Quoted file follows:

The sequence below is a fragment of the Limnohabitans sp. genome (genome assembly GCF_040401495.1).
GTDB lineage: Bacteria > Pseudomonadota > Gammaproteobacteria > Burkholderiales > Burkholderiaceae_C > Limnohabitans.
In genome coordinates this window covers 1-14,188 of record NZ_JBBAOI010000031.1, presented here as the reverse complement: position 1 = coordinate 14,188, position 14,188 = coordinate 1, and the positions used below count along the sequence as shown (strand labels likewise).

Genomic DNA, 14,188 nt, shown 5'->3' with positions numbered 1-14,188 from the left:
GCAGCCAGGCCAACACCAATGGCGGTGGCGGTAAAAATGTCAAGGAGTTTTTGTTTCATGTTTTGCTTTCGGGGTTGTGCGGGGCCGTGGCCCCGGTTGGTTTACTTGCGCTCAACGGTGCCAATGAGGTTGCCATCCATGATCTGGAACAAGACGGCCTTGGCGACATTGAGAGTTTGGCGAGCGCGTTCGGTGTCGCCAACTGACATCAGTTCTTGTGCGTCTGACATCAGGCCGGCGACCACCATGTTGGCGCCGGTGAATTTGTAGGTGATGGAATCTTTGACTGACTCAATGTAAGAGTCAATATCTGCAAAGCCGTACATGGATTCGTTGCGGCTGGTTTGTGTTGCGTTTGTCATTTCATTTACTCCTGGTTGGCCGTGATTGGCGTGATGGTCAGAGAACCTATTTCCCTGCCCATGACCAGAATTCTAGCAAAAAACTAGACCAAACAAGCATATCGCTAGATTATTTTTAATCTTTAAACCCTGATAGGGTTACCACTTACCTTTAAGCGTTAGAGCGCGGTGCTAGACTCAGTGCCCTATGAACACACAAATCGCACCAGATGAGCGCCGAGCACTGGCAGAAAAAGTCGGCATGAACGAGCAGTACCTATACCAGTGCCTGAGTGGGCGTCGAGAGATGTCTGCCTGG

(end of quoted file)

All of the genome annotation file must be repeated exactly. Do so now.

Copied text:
The sequence below is a fragment of the Limnohabitans sp. genome (genome assembly GCF_040401495.1).
GTDB lineage: Bacteria > Pseudomonadota > Gammaproteobacteria > Burkholderiales > Burkholderiaceae_C > Limnohabitans.
In genome coordinates this window covers 1-14,188 of record NZ_JBBAOI010000031.1, presented here as the reverse complement: position 1 = coordinate 14,188, position 14,188 = coordinate 1, and the positions used below count along the sequence as shown (strand labels likewise).

Genomic DNA, 14,188 nt, shown 5'->3' with positions numbered 1-14,188 from the left:
GCAGCCAGGCCAACACCAATGGCGGTGGCGGTAAAAATGTCAAGGAGTTTTTGTTTCATGTTTTGCTTTCGGGGTTGTGCGGGGCCGTGGCCCCGGTTGGTTTACTTGCGCTCAACGGTGCCAATGAGGTTGCCATCCATGATCTGGAACAAGACGGCCTTGGCGACATTGAGAGTTTGGCGAGCGCGTTCGGTGTCGCCAACTGACATCAGTTCTTGTGCGTCTGACATCAGGCCGGCGACCACCATGTTGGCGCCGGTGAATTTGTAGGTGATGGAATCTTTGACTGACTCAATGTAAGAGTCAATATCTGCAAAGCCGTACATGGATTCGTTGCGGCTGGTTTGTGTTGCGTTTGTCATTTCATTTACTCCTGGTTGGCCGTGATTGGCGTGATGGTCAGAGAACCTATTTCCCTGCCCATGACCAGAATTCTAGCAAAAAACTAGACCAAACAAGCATATCGCTAGATTATTTTTAATCTTTAAACCCTGATAGGGTTACCACTTACCTTTAAGCGTTAGAGCGCGGTGCTAGACTCAGTGCCCTATGAACACACAAATCGCACCAGATGAGCGCCGAGCACTGGCAGAAAAAGTCGGCATGAACGAGCAGTACCTATACCAGTGCCTGAGTGGGCGTCGAGAGATGTCTGCCTGG